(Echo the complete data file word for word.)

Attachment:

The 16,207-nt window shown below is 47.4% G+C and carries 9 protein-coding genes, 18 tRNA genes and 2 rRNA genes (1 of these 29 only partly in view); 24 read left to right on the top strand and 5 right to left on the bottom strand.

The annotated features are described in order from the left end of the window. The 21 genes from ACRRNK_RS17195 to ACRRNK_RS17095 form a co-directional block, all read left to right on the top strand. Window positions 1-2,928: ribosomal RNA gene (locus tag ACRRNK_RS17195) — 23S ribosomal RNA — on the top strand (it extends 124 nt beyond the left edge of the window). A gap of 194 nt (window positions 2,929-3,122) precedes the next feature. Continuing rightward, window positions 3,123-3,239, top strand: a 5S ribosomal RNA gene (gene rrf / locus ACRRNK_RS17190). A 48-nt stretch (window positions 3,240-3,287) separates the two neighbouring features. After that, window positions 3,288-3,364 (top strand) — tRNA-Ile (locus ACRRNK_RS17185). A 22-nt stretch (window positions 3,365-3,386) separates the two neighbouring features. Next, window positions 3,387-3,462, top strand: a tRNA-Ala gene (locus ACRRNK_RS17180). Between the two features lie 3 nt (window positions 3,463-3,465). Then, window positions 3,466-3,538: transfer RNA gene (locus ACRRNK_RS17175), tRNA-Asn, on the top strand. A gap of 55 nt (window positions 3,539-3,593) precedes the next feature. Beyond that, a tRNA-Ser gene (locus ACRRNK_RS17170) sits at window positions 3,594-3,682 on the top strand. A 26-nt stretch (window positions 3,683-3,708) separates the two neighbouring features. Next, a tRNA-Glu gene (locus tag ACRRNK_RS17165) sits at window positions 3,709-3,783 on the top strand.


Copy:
The 16,207-nt window shown below is 47.4% G+C and carries 9 protein-coding genes, 18 tRNA genes and 2 rRNA genes (1 of these 29 only partly in view); 24 read left to right on the top strand and 5 right to left on the bottom strand.

The annotated features are described in order from the left end of the window. The 21 genes from ACRRNK_RS17195 to ACRRNK_RS17095 form a co-directional block, all read left to right on the top strand. Window positions 1-2,928: ribosomal RNA gene (locus tag ACRRNK_RS17195) — 23S ribosomal RNA — on the top strand (it extends 124 nt beyond the left edge of the window). A gap of 194 nt (window positions 2,929-3,122) precedes the next feature. Continuing rightward, window positions 3,123-3,239, top strand: a 5S ribosomal RNA gene (gene rrf / locus ACRRNK_RS17190). A 48-nt stretch (window positions 3,240-3,287) separates the two neighbouring features. After that, window positions 3,288-3,364 (top strand) — tRNA-Ile (locus ACRRNK_RS17185). A 22-nt stretch (window positions 3,365-3,386) separates the two neighbouring features. Next, window positions 3,387-3,462, top strand: a tRNA-Ala gene (locus ACRRNK_RS17180). Between the two features lie 3 nt (window positions 3,463-3,465). Then, window positions 3,466-3,538: transfer RNA gene (locus ACRRNK_RS17175), tRNA-Asn, on the top strand. A gap of 55 nt (window positions 3,539-3,593) precedes the next feature. Beyond that, a tRNA-Ser gene (locus ACRRNK_RS17170) sits at window positions 3,594-3,682 on the top strand. A 26-nt stretch (window positions 3,683-3,708) separates the two neighbouring features. Next, a tRNA-Glu gene (locus tag ACRRNK_RS17165) sits at window positions 3,709-3,783 on the top strand.